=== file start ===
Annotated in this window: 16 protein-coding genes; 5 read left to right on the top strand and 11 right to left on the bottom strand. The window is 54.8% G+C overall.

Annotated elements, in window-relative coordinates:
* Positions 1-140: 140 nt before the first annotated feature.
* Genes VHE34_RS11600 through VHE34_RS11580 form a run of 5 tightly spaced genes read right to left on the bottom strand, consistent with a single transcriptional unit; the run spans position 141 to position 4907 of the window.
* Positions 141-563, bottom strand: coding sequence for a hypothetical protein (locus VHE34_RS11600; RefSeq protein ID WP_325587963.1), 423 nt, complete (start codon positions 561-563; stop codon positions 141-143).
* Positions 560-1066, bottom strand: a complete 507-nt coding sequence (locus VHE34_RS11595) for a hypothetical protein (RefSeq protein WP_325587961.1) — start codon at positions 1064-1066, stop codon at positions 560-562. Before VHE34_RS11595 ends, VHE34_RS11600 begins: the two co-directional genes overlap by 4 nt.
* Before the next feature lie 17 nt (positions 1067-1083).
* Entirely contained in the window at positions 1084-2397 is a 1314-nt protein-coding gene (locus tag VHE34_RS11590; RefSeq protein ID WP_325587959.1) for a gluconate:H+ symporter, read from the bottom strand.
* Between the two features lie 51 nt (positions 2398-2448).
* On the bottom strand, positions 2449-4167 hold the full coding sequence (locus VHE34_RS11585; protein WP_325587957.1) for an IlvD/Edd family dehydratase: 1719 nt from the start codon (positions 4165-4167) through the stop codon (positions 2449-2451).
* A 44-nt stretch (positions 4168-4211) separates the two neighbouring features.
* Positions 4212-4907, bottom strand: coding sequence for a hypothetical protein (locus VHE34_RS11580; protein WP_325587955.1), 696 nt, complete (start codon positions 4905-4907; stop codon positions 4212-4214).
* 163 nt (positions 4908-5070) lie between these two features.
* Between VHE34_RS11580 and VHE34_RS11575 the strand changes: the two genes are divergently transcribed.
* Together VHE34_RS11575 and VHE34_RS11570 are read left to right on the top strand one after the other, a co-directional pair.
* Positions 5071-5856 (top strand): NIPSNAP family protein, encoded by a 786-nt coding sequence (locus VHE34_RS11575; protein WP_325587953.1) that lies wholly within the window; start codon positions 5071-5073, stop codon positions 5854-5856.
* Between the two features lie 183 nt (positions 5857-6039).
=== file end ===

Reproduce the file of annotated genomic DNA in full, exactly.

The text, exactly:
Annotated in this window: 16 protein-coding genes; 5 read left to right on the top strand and 11 right to left on the bottom strand. The window is 54.8% G+C overall.

Annotated elements, in window-relative coordinates:
* Positions 1-140: 140 nt before the first annotated feature.
* Genes VHE34_RS11600 through VHE34_RS11580 form a run of 5 tightly spaced genes read right to left on the bottom strand, consistent with a single transcriptional unit; the run spans position 141 to position 4907 of the window.
* Positions 141-563, bottom strand: coding sequence for a hypothetical protein (locus VHE34_RS11600; RefSeq protein ID WP_325587963.1), 423 nt, complete (start codon positions 561-563; stop codon positions 141-143).
* Positions 560-1066, bottom strand: a complete 507-nt coding sequence (locus VHE34_RS11595) for a hypothetical protein (RefSeq protein WP_325587961.1) — start codon at positions 1064-1066, stop codon at positions 560-562. Before VHE34_RS11595 ends, VHE34_RS11600 begins: the two co-directional genes overlap by 4 nt.
* Before the next feature lie 17 nt (positions 1067-1083).
* Entirely contained in the window at positions 1084-2397 is a 1314-nt protein-coding gene (locus tag VHE34_RS11590; RefSeq protein ID WP_325587959.1) for a gluconate:H+ symporter, read from the bottom strand.
* Between the two features lie 51 nt (positions 2398-2448).
* On the bottom strand, positions 2449-4167 hold the full coding sequence (locus VHE34_RS11585; protein WP_325587957.1) for an IlvD/Edd family dehydratase: 1719 nt from the start codon (positions 4165-4167) through the stop codon (positions 2449-2451).
* A 44-nt stretch (positions 4168-4211) separates the two neighbouring features.
* Positions 4212-4907, bottom strand: coding sequence for a hypothetical protein (locus VHE34_RS11580; protein WP_325587955.1), 696 nt, complete (start codon positions 4905-4907; stop codon positions 4212-4214).
* 163 nt (positions 4908-5070) lie between these two features.
* Between VHE34_RS11580 and VHE34_RS11575 the strand changes: the two genes are divergently transcribed.
* Together VHE34_RS11575 and VHE34_RS11570 are read left to right on the top strand one after the other, a co-directional pair.
* Positions 5071-5856 (top strand): NIPSNAP family protein, encoded by a 786-nt coding sequence (locus VHE34_RS11575; protein WP_325587953.1) that lies wholly within the window; start codon positions 5071-5073, stop codon positions 5854-5856.
* Between the two features lie 183 nt (positions 5857-6039).